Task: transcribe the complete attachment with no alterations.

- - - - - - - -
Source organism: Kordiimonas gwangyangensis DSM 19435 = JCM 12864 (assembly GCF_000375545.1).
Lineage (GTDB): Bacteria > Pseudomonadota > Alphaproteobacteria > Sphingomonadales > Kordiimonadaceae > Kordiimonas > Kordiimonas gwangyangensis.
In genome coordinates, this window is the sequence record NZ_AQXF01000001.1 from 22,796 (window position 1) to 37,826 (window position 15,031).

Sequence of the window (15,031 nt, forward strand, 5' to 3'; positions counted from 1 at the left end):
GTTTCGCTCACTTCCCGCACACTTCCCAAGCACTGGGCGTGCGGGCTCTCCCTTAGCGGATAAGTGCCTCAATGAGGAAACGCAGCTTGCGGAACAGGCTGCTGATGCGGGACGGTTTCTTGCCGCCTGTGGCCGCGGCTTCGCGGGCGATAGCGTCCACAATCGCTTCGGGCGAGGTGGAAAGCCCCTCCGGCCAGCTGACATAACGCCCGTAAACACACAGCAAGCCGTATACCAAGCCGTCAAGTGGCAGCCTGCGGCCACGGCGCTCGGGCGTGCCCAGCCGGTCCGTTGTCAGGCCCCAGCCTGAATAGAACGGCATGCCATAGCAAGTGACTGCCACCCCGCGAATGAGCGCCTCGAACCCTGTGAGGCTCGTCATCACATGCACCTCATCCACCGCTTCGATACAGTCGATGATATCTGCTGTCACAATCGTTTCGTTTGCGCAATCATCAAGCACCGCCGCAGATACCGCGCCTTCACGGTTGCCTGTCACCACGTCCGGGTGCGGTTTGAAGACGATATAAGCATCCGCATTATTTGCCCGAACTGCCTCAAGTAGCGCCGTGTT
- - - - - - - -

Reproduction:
Source organism: Kordiimonas gwangyangensis DSM 19435 = JCM 12864 (assembly GCF_000375545.1).
Lineage (GTDB): Bacteria > Pseudomonadota > Alphaproteobacteria > Sphingomonadales > Kordiimonadaceae > Kordiimonas > Kordiimonas gwangyangensis.
In genome coordinates, this window is the sequence record NZ_AQXF01000001.1 from 22,796 (window position 1) to 37,826 (window position 15,031).

Sequence of the window (15,031 nt, forward strand, 5' to 3'; positions counted from 1 at the left end):
GTTTCGCTCACTTCCCGCACACTTCCCAAGCACTGGGCGTGCGGGCTCTCCCTTAGCGGATAAGTGCCTCAATGAGGAAACGCAGCTTGCGGAACAGGCTGCTGATGCGGGACGGTTTCTTGCCGCCTGTGGCCGCGGCTTCGCGGGCGATAGCGTCCACAATCGCTTCGGGCGAGGTGGAAAGCCCCTCCGGCCAGCTGACATAACGCCCGTAAACACACAGCAAGCCGTATACCAAGCCGTCAAGTGGCAGCCTGCGGCCACGGCGCTCGGGCGTGCCCAGCCGGTCCGTTGTCAGGCCCCAGCCTGAATAGAACGGCATGCCATAGCAAGTGACTGCCACCCCGCGAATGAGCGCCTCGAACCCTGTGAGGCTCGTCATCACATGCACCTCATCCACCGCTTCGATACAGTCGATGATATCTGCTGTCACAATCGTTTCGTTTGCGCAATCATCAAGCACCGCCGCAGATACCGCGCCTTCACGGTTGCCTGTCACCACGTCCGGGTGCGGTTTGAAGACGATATAAGCATCCGCATTATTTGCCCGAACTGCCTCAAGTAGCGCCGTGTT